Sorry, this entry is only available in Italiano.
Sorry, this entry is only available in Italiano.
In its latest report ‘Eurispes said that in Italy 8 meter of our soil are cementified each second. It’s as impressive as that: While you were reading these words 64 square meters of Italy have been cemented.
That numbers belong to a twentieth century logic, when the gain was proportional to the cubic feet of buildings and infrastructure made. That’s why the recovery and restructuring interventions are the most precious and delicate ones, and this work by the architects Giorgio Balestra and Silvia Brocchini (www.bistudioarchitetti.com) in Serra San Quirico (AN) is a beautiful example.
The property used to look like this:
It was nice to see the material of the study, with photographs and details of the solutions adopted for this intervention. Any restoration is a special case, with unique problems to be solved, where the difference is made by the experience of the designer and the Contractor.
The final outcome of the operation is clearly visible in this second gallery.
In this context, the tub made by Piscine Castiglione, fits perfectly. It covers a 36 square meters area and has an elongated rectangular profile, it seems to be trying to reach out to the horizon on one side and go inside the building on the other.
The tub was made of sandstone, like the rest of the house and outdoor spaces (it was the typical material of the area, used to built houses before the arrival of concrete) and recalls the rich presence of water, which is clearly discernible thanks to the flow of the many streams in the area.
Are modern churches ugly?
For the Vicariate and cardinals as Gianfranco Ravasi, Minister of Culture of the Holy See, the churches built during the last twenty years in the suburbs of Rome are “conference rooms, similar to sports halls, brutalized and vulgar spaces …”.
The last famous person to jump on the bandwagon of criticism was the Director of the Vatican Museums and Superintendent of the artistic heritage of the Holy See, who, during the presentation of the book “Churches in the Roman suburbs”, published by Electa, said, “Churches? Parishes? At the most we can talk about exhibition spaces, environments that do not call for prayer or meditation” and continued with” Nothing to do with the baroque churches that for centuries have been speaking of Christian faith with visible tabernacles, domes, icons, images of life of the Church that help pastors in their catechesis. Even the Orthodox churches of Russia perform to the tasks of formation and catechesis ”
It’s nice to discover that the Vatican has noticed the new sacred buildings, rather than representing the divine, appear to represent a new deity “Saint Apartment block Administrator.”
New churchs most resembls the buildings of the suburbs than divine and sacred places.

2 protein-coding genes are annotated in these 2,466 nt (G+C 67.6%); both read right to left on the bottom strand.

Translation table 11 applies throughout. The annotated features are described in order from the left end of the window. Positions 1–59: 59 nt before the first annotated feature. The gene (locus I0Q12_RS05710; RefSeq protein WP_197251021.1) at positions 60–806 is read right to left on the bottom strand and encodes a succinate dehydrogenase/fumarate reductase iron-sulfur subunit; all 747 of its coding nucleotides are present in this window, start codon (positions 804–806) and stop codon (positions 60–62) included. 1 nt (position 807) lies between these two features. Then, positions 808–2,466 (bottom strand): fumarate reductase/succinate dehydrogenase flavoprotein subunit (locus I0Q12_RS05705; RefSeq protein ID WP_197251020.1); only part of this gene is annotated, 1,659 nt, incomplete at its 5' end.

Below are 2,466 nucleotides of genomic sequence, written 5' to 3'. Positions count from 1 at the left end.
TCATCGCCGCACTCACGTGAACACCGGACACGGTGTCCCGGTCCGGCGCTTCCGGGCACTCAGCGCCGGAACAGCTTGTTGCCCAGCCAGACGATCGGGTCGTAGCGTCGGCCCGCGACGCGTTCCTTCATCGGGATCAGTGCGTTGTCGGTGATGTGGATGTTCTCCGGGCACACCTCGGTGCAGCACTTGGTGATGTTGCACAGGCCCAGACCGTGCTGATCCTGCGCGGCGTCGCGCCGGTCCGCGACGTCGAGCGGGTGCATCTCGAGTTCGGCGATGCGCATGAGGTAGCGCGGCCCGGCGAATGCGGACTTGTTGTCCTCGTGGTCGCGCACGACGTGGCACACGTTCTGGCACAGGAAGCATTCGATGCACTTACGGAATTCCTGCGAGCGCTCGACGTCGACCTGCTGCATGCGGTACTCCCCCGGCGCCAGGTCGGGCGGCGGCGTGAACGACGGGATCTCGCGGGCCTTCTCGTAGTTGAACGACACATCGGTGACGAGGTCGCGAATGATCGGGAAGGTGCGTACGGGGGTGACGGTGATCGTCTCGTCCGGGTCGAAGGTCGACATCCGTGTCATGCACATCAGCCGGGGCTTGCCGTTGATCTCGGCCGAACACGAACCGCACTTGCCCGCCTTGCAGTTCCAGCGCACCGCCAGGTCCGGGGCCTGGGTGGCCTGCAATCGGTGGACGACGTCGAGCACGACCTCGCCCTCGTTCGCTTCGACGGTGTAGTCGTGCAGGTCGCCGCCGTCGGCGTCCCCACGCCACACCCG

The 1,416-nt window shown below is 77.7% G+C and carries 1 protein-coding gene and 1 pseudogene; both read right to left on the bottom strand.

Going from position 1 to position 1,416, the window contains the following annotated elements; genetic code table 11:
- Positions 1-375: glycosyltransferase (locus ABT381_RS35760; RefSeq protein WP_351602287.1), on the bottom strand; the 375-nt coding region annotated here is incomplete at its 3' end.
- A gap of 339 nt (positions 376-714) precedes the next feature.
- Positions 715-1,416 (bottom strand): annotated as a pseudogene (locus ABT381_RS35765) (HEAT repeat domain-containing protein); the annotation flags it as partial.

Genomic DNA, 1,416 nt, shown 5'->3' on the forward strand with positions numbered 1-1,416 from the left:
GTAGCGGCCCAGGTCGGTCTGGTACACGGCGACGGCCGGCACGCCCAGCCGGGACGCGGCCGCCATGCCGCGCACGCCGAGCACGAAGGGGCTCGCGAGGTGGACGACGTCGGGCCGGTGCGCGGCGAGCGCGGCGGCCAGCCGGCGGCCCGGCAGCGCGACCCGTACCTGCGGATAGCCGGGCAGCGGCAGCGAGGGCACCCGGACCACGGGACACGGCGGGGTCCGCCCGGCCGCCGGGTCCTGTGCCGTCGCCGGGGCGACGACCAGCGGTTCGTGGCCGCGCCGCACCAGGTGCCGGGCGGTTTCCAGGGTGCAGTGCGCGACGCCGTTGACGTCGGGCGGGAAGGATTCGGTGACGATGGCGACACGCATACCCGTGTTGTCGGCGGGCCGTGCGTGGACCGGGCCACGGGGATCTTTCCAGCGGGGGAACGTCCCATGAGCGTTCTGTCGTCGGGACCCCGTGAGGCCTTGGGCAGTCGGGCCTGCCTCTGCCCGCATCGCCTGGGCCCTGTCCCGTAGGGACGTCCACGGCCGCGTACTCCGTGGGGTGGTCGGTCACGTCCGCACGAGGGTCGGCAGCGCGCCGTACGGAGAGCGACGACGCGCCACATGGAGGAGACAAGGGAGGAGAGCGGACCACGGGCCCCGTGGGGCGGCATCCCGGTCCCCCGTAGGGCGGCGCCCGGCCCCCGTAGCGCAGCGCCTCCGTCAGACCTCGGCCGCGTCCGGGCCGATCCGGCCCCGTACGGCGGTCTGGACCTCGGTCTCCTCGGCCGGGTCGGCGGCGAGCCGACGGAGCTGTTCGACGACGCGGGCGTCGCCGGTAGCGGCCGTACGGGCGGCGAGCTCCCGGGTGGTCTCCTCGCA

As an SkyArte unofficial reporter #imbucatoSkyArte (Sky arte HD) I managed to ask a few questions to Toyo Ito. For those who do not know Ito, he is a world-renowned architect, he won the Golden Lion at the Venice Architecture Biennale in 2012 and was awarded the prestigious Pritzker Prize (the Nobel Prize for architecture in 2013).
Toyo Ito is the rock star of architecture and design.
Thanks to being at the same wonderful event Lexus I could join the Master and, with the help of a talented interpreter, exchange a few words and make a couple of questions.
Toyo Ito was really very willing and witty in response, he explained to me that in his installation for Lexus we cound’t see their car because in that way people ask themself some questions and feel some emotions. When young japanese people buy a car, he said, they don’t pay much attention to the shape, but they are attracted by the technological concept intead.
Then we entered the realm of the history of architecture, analyzing, in a quick bird’s eye view, the figure of the man in the architectural design of the last 100 years.
It is not common knowledge that during early ‘900 Le Corbusier revolutionized the design of buildings requiring human measures as a measure to build the city. According to Ito architectural philosophy of our day relativizes man and places him into a natural process, as an evident result also buildings and cities must be sustainable and a man is just one of the many natural elements that form our universe.
After thanking him for giving me so much time, I gave him a classic souvenir from Venice bought a few days ago in a stall.
Sometimes it happens that someone is able to build beautiful architectural structures in Italy.
This is the Toledo tube station in Naples.
According to the Daily Telegraph Travel, it’s the most beautiful in Europe.
Architecture, before being a building is a thought, If only because it is extremely cheaper than a skyscraper